The lack of paid sick leave as a barrier to cancer screening and medical care-seeking: results from the National Health Interview Survey
1 Epidemiology and Applied Research Branch, DCPC, CDC, 4770 Buford Highway, NE, Mailstop K-55, Atlanta, GA, 30341-3717, USA
2 Northrop Grumman, 3375 Northeast Expressway, Atlanta, GA, 30341, USA
BMC Public Health 2012, 12:520 doi:10.1186/1471-2458-12-520Published: 12 July 2012
Preventive health care services, such as cancer screening can be particularly vulnerable to a lack of paid leave from work since care is not being sought for illness or symptoms. We first describe the prevalence of paid sick leave by broad occupational categories and then examine the association between access to paid sick leave and cancer testing and medical care-seeking in the U.S. workforce.
Data from the 2008 National Health Interview survey were analyzed by using paid sick leave status and other health-related factors to describe the proportion of U.S. workers undergoing mammography, Pap testing, endoscopy, fecal occult blood test (FOBT), and medical-care seeking.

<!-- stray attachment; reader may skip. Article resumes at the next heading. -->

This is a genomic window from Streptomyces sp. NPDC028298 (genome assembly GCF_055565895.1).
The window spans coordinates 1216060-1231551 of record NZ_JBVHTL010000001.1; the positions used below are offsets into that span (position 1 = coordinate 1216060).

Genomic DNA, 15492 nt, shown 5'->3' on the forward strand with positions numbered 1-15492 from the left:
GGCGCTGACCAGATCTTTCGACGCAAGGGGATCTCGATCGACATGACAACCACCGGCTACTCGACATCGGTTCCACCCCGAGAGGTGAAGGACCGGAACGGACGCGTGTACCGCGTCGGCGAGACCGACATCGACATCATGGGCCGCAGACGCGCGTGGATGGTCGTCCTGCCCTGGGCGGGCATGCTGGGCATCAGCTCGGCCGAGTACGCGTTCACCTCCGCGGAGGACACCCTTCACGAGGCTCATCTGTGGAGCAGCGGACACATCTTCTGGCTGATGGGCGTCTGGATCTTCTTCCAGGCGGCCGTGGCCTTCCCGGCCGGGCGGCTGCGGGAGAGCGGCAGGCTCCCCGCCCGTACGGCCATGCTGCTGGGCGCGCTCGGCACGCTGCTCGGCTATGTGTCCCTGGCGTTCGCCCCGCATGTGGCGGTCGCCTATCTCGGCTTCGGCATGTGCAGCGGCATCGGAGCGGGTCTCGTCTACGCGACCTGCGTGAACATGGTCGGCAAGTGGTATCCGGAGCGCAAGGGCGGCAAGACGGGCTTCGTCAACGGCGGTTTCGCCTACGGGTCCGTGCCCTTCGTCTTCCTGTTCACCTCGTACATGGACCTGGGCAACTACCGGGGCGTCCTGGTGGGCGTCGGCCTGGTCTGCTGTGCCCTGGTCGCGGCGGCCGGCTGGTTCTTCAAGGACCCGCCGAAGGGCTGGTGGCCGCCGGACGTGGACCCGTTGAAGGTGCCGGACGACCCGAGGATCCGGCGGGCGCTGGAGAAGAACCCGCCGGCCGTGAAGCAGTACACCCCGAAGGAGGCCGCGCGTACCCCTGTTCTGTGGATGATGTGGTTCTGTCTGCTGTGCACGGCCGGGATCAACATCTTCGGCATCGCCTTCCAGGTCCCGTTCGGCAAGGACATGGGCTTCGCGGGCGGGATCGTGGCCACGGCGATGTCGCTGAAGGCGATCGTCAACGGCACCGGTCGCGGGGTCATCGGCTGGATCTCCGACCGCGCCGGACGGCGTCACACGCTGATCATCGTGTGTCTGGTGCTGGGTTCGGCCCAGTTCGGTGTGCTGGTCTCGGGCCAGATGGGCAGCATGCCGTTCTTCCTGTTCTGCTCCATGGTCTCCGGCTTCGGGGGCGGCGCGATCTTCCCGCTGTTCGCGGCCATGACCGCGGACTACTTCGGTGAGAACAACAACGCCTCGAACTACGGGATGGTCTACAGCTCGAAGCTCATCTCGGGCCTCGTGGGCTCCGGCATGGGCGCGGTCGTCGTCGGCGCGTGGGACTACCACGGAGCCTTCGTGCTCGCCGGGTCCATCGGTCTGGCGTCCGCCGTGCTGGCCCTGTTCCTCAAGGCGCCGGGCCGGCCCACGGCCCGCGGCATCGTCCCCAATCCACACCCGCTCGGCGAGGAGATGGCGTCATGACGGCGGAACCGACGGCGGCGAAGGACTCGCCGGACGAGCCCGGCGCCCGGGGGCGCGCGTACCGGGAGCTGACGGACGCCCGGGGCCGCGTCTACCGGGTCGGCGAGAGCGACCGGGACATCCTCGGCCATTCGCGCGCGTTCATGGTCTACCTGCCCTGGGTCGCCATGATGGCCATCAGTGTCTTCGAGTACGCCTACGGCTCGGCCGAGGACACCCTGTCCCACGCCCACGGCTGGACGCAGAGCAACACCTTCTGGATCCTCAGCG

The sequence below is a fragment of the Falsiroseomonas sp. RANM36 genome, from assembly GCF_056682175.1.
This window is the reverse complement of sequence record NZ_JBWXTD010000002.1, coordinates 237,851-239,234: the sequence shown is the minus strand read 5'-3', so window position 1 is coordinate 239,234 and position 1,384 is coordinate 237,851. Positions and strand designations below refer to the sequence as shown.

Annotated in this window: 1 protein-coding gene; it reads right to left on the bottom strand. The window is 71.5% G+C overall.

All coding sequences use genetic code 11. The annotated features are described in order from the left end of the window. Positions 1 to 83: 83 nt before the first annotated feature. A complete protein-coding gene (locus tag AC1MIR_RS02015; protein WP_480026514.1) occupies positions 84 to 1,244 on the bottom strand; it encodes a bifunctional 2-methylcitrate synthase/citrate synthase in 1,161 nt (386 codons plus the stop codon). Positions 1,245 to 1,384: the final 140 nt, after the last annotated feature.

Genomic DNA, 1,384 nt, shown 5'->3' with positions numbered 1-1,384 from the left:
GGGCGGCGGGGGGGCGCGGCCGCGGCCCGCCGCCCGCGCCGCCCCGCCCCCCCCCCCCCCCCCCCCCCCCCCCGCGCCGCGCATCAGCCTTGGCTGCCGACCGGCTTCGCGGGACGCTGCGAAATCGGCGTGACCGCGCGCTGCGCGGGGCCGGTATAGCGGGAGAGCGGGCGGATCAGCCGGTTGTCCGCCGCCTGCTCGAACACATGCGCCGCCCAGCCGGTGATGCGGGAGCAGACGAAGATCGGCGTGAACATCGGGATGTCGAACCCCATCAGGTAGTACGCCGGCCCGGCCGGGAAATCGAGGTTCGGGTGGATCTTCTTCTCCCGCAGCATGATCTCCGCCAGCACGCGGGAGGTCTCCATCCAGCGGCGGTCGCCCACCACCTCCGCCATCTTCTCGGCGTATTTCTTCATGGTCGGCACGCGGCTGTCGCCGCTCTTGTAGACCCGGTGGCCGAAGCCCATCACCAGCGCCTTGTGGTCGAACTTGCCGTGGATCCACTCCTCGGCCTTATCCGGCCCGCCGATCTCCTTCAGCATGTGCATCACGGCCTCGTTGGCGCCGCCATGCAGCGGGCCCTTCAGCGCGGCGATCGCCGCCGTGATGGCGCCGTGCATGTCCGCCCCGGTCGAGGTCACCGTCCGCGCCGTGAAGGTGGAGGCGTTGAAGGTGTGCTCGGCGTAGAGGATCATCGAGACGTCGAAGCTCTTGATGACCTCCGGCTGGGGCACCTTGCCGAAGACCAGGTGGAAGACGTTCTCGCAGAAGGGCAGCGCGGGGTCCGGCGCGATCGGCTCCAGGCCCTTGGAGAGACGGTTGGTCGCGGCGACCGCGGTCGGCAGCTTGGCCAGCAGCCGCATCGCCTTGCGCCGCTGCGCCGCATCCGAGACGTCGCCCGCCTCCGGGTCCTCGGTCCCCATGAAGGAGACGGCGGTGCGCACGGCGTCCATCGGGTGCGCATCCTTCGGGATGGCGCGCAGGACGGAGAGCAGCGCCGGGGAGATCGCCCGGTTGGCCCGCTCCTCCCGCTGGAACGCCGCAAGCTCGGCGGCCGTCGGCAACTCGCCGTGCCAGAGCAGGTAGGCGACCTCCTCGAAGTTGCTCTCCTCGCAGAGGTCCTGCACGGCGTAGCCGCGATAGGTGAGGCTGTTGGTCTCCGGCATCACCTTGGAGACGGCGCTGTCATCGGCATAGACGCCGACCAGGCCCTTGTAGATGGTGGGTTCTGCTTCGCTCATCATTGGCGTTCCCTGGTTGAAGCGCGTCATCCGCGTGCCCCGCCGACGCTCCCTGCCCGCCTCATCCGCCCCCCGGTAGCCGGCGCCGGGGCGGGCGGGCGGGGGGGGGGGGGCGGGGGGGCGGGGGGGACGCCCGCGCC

More than 48 million individuals (38%) in an estimated U.S. working population of 127 million did not have paid sick leave in 2008. The percentage of workers who underwent mammography, Pap test, endoscopy at recommended intervals, had seen a doctor during the previous 12 months or had at least one visit to a health care provider during the previous 12 months was significantly higher among those with paid sick leave compared with those without sick leave after controlling for sociodemographic and health-care-related factors.
Lack of paid sick leave appears to be a potential barrier to obtaining preventive medical care and is a societal benefit that is potentially amenable to change.